By Jeanne Roberts
It’s nice to own real estate, even nicer to own a home. But nicest of all is knowing that your home, which shelters all your loved ones has a small impact on the earth and the other creatures that also live here.
You’ve heard about one’s carbon footprint, those dark blots on the environment created by how much water you use, trash you produce, and the number of pounds of fossil fuels (coal, oil and natural gas) you burn to keep your home warm in winter and cool during the summer.
You can reduce your carbon footprint, cut pollution and make your way of living more green and it won’t cost you an arm and a leg. Nor will it be terribly painful, forcing you to give up all of your luxuries in order to save the planet. In fact, below are seven ways to shrink your carbon footprint without blowing your budget or shedding crocodile tears (though a few drops of sweat may be necessary).
1. Replace all the light bulbs in your ceiling fixtures with compact fluorescent light bulbs, or CFLs. You know you want to, and the government says you have to – 100-watt bulbs after 2012, 75-watt bulbs after 2013 and 40 to 60-watt bulbs after 2014. You may feel even better if you buy slightly more expensive light-emitting diode, or LED bulbs, which contain no mercury.
Cost per 3-light fixture, $9. Cost for one LED, $13, with remote.
2. The average toilet requires 5 gallons of water to flush. Low-flow toilets still use about 2 gallons. There considered to be in harmony with green homes. Assuming your house was built more than a decade ago, and contains two bathrooms, you could be flushing up to 40 gallons of water daily. Curb that by filling a milk jug (or a large, plastic mayonnaise jar) with water and drop it in the toilet tank at the back. You can cut that water-waste figure by up to 16 gallons daily. Put your dishwashing machine on another water diet; wash only one load of dishes per day, typically after dinner. Cost to you, almost nothing.
3. New windows can cost a small fortune, but you can make your existing windows more energy efficient with the use of weatherstrip (see manufacturer’s instructions). Still have a few bucks to spare? Cover the inside of north-facing windows with energy-saving, metalized window film (also called “low-e”) that insulates against heat loss in winter and reflects sunlight in summer to keep your house cooler. Cool!
Cost to you for enough weatherstrip for two windows and a door; $7. Cost for a roll of 3’ X15’ window film, or enough to do two average windows, $35. Cost of two new low-e windows? Almost $1,000!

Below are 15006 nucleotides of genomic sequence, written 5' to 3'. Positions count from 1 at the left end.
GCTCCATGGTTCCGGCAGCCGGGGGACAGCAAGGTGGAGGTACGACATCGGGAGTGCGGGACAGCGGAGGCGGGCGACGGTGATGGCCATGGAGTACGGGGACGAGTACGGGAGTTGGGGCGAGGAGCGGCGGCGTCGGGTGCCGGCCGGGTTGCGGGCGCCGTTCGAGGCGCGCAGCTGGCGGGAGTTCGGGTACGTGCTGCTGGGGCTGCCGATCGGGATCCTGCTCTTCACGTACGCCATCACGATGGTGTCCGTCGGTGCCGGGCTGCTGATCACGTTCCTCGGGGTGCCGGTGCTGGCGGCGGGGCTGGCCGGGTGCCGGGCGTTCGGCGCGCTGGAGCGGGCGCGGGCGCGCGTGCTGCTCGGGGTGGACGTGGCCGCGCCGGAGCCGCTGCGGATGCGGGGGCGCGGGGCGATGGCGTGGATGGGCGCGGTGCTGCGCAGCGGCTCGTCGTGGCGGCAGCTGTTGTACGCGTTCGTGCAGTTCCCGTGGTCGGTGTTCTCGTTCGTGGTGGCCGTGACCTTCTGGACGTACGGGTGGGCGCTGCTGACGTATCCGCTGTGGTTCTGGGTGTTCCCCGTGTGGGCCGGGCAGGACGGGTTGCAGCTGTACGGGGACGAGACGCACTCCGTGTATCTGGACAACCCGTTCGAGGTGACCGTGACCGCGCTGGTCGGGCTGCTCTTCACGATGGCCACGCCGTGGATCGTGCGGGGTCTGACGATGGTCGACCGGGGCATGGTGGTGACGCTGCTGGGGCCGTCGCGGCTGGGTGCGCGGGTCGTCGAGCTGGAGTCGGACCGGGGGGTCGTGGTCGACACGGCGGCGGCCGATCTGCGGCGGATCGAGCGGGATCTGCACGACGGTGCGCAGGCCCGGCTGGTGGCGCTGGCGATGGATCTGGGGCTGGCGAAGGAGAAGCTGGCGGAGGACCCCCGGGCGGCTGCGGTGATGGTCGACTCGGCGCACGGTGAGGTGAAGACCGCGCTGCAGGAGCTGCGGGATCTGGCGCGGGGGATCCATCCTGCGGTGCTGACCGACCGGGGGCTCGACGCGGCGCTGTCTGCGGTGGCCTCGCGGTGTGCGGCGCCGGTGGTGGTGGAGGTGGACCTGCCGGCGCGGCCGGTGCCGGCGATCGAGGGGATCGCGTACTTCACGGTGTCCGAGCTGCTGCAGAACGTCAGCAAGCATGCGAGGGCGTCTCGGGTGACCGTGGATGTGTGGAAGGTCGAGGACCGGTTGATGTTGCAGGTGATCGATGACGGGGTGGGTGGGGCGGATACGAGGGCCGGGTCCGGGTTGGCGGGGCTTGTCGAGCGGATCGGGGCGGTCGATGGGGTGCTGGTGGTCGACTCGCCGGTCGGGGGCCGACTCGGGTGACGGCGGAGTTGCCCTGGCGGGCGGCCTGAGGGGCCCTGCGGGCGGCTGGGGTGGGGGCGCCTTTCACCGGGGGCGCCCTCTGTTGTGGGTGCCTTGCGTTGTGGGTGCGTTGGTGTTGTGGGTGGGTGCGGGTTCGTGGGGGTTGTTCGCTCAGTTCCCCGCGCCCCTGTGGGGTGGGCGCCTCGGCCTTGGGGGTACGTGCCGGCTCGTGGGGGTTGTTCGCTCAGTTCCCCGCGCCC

4. Recycle wherever possible to be in green homes style and pollute less. The earth is running out of resources like water to grow cotton and oil to make synthetic fabrics. How can you most efficiently recycle everything from used toothbrushes to diapers? Join Freecycle! There is now one in almost every city in the U.S., and joining is only as far away as your computer. You might even make some like-minded ecofriends! Cost to you, some time and maybe a half-gallon of gas when you find a deal.
5. Clean up the water you do discard down toilets and sinks by using ecofriendly cleaning supplies where possible. Baking soda and vinegar both work well in many instances – baking soda as a toothpaste, mouth freshener, facial scrub, exfoliant, insect bite remedy, and around the house as a basin, tub and tile cleaner, a pot scrubber (boil water with baking soda in it, makes the pot easier to clean), even a laundry detergent booster. Vinegar (the white kind) is good for cutting grease, removing mildew, getting salt stains off shoes, cleaning windows and cleaning computer components safely. Cost to you? $1.99 or less each.
6. You’ve heard of “energy vampires.” Curb them by buying a “smart” power strip, and you’ll be updated with the green homes standard. You can cut your energy bill by a tenth, and keep that dirty old coal in the ground where it belongs. Cost to you? About $15 per strip.
7. Now that you’re into recycling, think about recyclable lunches. Ditch the plastic sandwich and snack bags which are polluting earth’s environment, and buy a couple of plastic sandwich containers instead. Wash and reuse indefinitely. Also consider saving a tree by ditching the brown bag and investing in a lunch box or any other uber-cool small container. You could even choose a miniature picnic basket. Cost to you? About $7.